Why You Should Start With Goals
Have you ever been in a marketing meeting that seems to get out of hand and ends with no agreement on a marketing strategy or even what the marketing plan should be?
In many cases the reason marketing meetings are unproductive is because most people talk at the tactical level instead of starting with goals that can lead to a marketing plan. Saying your company should advertise on Facebook, Instagram, or Google are not goals. Delivering ads on any of these channels are tactics used for ad delivery. Ad delivery is the last phase of marketing — not first.
The first thing to decide as a business owner are your goals. We hear it often but making money is NOT a goal. Money is a measurement of the value that you provide to the market. Money is like inches. Saying you want to make money is like saying you want more inches.
To create goals you need to look at your business and decide what value your company can provide to increase business. You know your business better than anyone so business goals should come from you. Marketing agencies can help you reach your goals by measuring the results from marketing strategies and tactics.
Yes, this all seems simple but it is important to understand the difference between marketing goals, strategies, and objectives. If you aren’t clear about your goals you can’t develop a solid marketing plan and measure if your marketing is working.
Definitions You Should Know
To developer a solid marketing plan you should be familiar with the following definitions:
Goal: The main outcome you want to achieve – broad in scope. Must be measurable and come from business owners. If it can’t be measured then it can’t be a goal.
Strategy: General approach we take to achieve a goal
Objectives: Ways of reaching a goal. Narrow in Scope and measurable.
Tactics: These are specific tasks/tools/actions we will take to meet the objectives in relation to a strategy.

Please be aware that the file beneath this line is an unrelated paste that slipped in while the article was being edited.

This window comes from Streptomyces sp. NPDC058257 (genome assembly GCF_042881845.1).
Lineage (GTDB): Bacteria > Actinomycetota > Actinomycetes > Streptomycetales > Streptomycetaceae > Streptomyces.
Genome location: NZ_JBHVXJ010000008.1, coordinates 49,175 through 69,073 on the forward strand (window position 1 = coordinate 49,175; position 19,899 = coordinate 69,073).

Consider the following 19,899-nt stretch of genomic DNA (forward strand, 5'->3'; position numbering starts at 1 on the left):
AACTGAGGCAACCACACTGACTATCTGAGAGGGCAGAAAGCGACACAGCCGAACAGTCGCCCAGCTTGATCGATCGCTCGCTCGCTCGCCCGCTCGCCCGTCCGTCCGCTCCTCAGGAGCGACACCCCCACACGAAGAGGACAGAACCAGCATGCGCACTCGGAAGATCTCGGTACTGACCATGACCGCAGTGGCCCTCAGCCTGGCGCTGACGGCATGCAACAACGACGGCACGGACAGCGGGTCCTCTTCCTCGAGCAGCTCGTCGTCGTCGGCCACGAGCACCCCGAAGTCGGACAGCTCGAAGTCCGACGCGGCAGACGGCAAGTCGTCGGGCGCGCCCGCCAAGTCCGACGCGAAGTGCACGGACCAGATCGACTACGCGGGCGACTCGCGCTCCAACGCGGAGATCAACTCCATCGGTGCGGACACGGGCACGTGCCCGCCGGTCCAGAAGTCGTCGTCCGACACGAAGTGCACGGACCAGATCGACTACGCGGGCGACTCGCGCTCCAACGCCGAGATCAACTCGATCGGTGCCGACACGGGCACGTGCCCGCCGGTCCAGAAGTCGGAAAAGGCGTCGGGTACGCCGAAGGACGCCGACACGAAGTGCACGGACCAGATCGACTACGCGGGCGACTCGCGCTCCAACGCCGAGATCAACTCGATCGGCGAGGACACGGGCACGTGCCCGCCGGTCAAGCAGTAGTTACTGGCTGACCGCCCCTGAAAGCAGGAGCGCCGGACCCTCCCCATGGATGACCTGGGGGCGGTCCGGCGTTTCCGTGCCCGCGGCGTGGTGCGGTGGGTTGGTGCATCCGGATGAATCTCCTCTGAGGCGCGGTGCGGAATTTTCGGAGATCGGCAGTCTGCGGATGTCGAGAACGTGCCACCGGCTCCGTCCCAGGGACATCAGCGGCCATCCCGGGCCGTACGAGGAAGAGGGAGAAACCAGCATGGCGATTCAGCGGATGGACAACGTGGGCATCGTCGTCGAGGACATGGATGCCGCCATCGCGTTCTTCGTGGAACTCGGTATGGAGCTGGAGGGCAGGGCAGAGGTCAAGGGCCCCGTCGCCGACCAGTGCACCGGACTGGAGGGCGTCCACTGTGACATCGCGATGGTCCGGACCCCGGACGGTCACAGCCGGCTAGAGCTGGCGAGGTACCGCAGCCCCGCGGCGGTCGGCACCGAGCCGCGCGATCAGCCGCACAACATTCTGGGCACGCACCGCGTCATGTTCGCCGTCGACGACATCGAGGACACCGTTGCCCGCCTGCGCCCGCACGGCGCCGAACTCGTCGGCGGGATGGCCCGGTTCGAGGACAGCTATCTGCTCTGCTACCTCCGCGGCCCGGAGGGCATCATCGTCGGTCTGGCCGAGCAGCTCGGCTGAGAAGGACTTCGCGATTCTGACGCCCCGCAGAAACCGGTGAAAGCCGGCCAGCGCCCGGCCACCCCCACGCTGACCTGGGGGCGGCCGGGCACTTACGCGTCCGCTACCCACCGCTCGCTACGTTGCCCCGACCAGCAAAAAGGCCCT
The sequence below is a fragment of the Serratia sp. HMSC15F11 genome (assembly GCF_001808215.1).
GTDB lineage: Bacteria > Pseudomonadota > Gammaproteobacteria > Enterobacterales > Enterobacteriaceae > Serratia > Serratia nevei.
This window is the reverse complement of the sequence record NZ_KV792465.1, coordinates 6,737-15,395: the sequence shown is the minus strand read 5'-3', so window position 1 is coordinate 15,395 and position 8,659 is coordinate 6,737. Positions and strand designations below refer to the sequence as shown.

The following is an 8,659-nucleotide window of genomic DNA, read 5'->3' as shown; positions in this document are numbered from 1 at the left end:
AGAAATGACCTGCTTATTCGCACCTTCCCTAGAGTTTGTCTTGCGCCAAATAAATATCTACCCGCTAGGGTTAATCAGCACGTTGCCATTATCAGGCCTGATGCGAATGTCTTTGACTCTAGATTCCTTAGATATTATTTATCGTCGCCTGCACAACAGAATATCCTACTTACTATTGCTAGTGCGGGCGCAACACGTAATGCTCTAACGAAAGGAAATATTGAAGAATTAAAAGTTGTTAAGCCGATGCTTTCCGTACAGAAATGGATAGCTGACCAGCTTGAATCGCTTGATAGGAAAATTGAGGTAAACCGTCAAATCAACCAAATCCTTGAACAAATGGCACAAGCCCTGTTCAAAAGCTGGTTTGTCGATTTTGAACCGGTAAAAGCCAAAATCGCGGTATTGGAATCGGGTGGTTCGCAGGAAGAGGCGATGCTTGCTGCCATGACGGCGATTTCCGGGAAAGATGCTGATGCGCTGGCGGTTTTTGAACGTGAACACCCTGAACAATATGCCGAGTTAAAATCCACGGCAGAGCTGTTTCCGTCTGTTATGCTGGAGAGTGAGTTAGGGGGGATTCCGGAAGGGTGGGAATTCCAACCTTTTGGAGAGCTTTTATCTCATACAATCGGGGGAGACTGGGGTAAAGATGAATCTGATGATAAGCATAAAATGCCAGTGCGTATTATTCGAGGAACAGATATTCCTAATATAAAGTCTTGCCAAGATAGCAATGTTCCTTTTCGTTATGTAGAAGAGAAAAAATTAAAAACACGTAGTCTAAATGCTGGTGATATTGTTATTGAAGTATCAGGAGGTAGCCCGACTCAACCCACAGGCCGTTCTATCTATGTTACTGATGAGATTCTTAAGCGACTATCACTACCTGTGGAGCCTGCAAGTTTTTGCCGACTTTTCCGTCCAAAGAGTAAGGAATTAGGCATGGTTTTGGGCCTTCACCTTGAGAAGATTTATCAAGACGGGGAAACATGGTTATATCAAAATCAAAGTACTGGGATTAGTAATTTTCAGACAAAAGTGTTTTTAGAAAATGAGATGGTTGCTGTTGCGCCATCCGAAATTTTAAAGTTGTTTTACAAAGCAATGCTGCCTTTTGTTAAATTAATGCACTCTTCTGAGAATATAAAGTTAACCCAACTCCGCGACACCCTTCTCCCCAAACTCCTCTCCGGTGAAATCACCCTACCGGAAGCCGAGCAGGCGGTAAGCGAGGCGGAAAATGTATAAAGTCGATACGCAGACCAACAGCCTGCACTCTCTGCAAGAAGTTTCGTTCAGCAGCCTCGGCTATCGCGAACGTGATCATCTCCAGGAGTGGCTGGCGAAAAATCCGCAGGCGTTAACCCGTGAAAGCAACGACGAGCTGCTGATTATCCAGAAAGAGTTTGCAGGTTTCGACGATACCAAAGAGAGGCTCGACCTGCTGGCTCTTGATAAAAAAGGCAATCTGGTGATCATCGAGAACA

Example: Developing A Marketing Plan
Now that we understand the definitions we can give a simple example for a real estate company.
Goal: Increase closings with first-time home buyers
(This can be a goal because you could measure how many new home buyers you work with over a period of time)
Strategy: Make new home buyers aware of our expertise and how we help first-time home buyers. Create content and branding to show that we are the local experts with new hom buyers.
Objective: Obtain at least 4 new home buyers per quarter.
Tactics: Deliver content via ad campaigns on Facebook, Instagram and YouTube to our target audience.
What Goes Into A Marketing Plan?
Now that we have a everything laid out and in-line with our main goal we can develop a marketing plan. Marketing plans are derived from the strategies and objectives.
If your entire team understands the objectives then the creative, targeting, and ad delivery will all line up. Your marketing campaigns will be more efficient and you will have a better chance of hitting your company goals.
Example Marketing Plan Outline:
Marketing plans will typically include the following (and more):
- Demographics (Age, etc.)
- City Locations
- Event Marketing
- Traditional (Print)
- Lookalike Audiences
- YouTube Audiences (Custom Intent etc.)
- Search Retargeting
Marketing Channel Targeting Options
- Creative (Images, Video)
- Creative Completion Dates
- Ad Campaign Launch & End Dates
- Budget for each objective
- Budget for each marketing channel & campaign
- Delivery dates for content
- Start and end dates for campaigns
- Assign ownership of each task
All companies should start with marketing goals and follow the steps to generate a marketing plan. Following the standard definitions will help keep your marketing team focused and ensure you have the best chance of accomplishing your goals.
Having goals, strategies & objectives will keep you from choosing bad tactics and wasting ad spend. Having objectives will make it easy for you to decide if a tactic is worth the effort. When you find yourself discussing new tactics make sure they are in-line with objectives and you’ll be able to keep your marketing meetings productive and you’ll get better results from your team.
Sean periodically teaches as an adjunct professor on the topic of search engines and search marketing at MSU and is a member of their computer science advisory board. He completed coursework for his PhD in machine learning at MSU. He was the founder and publisher of SEMJ.org. Sean holds four engineering patents, has a B.S. in physics from the University of Washington in Seattle, and a master’s in electrical engineering from Washington State University. As president and director at metric ppc, Inc. he focuses on search marketing, internet research, and consults for large companies.